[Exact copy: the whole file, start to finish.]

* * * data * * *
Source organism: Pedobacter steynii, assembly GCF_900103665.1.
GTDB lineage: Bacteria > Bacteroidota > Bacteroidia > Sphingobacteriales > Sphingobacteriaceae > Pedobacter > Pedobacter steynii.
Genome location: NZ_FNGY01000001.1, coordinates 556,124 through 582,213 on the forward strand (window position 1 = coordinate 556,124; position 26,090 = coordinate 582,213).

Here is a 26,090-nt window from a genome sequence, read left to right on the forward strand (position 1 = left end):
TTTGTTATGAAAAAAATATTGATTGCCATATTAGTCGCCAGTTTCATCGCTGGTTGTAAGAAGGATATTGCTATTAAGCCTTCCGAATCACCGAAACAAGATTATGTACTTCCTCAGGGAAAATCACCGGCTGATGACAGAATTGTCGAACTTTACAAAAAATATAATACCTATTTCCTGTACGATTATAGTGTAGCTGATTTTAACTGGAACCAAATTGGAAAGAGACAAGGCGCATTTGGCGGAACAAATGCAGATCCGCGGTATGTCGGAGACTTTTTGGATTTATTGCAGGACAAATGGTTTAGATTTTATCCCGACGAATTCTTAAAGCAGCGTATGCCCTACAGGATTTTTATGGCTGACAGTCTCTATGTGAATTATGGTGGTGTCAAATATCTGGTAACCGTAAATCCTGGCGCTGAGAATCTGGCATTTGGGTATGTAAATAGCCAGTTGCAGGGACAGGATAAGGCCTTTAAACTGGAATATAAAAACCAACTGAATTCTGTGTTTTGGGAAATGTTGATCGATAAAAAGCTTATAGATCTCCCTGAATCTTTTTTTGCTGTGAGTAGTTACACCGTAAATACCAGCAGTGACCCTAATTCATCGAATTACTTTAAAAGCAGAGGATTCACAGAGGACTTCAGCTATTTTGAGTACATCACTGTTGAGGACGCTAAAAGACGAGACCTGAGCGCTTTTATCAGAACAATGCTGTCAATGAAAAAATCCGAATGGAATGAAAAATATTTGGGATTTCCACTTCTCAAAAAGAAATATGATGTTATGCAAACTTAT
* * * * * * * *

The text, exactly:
Source organism: Pedobacter steynii, assembly GCF_900103665.1.
GTDB lineage: Bacteria > Bacteroidota > Bacteroidia > Sphingobacteriales > Sphingobacteriaceae > Pedobacter > Pedobacter steynii.
Genome location: NZ_FNGY01000001.1, coordinates 556,124 through 582,213 on the forward strand (window position 1 = coordinate 556,124; position 26,090 = coordinate 582,213).

Here is a 26,090-nt window from a genome sequence, read left to right on the forward strand (position 1 = left end):
TTTGTTATGAAAAAAATATTGATTGCCATATTAGTCGCCAGTTTCATCGCTGGTTGTAAGAAGGATATTGCTATTAAGCCTTCCGAATCACCGAAACAAGATTATGTACTTCCTCAGGGAAAATCACCGGCTGATGACAGAATTGTCGAACTTTACAAAAAATATAATACCTATTTCCTGTACGATTATAGTGTAGCTGATTTTAACTGGAACCAAATTGGAAAGAGACAAGGCGCATTTGGCGGAACAAATGCAGATCCGCGGTATGTCGGAGACTTTTTGGATTTATTGCAGGACAAATGGTTTAGATTTTATCCCGACGAATTCTTAAAGCAGCGTATGCCCTACAGGATTTTTATGGCTGACAGTCTCTATGTGAATTATGGTGGTGTCAAATATCTGGTAACCGTAAATCCTGGCGCTGAGAATCTGGCATTTGGGTATGTAAATAGCCAGTTGCAGGGACAGGATAAGGCCTTTAAACTGGAATATAAAAACCAACTGAATTCTGTGTTTTGGGAAATGTTGATCGATAAAAAGCTTATAGATCTCCCTGAATCTTTTTTTGCTGTGAGTAGTTACACCGTAAATACCAGCAGTGACCCTAATTCATCGAATTACTTTAAAAGCAGAGGATTCACAGAGGACTTCAGCTATTTTGAGTACATCACTGTTGAGGACGCTAAAAGACGAGACCTGAGCGCTTTTATCAGAACAATGCTGTCAATGAAAAAATCCGAATGGAATGAAAAATATTTGGGATTTCCACTTCTCAAAAAGAAATATGATGTTATGCAAACTTAT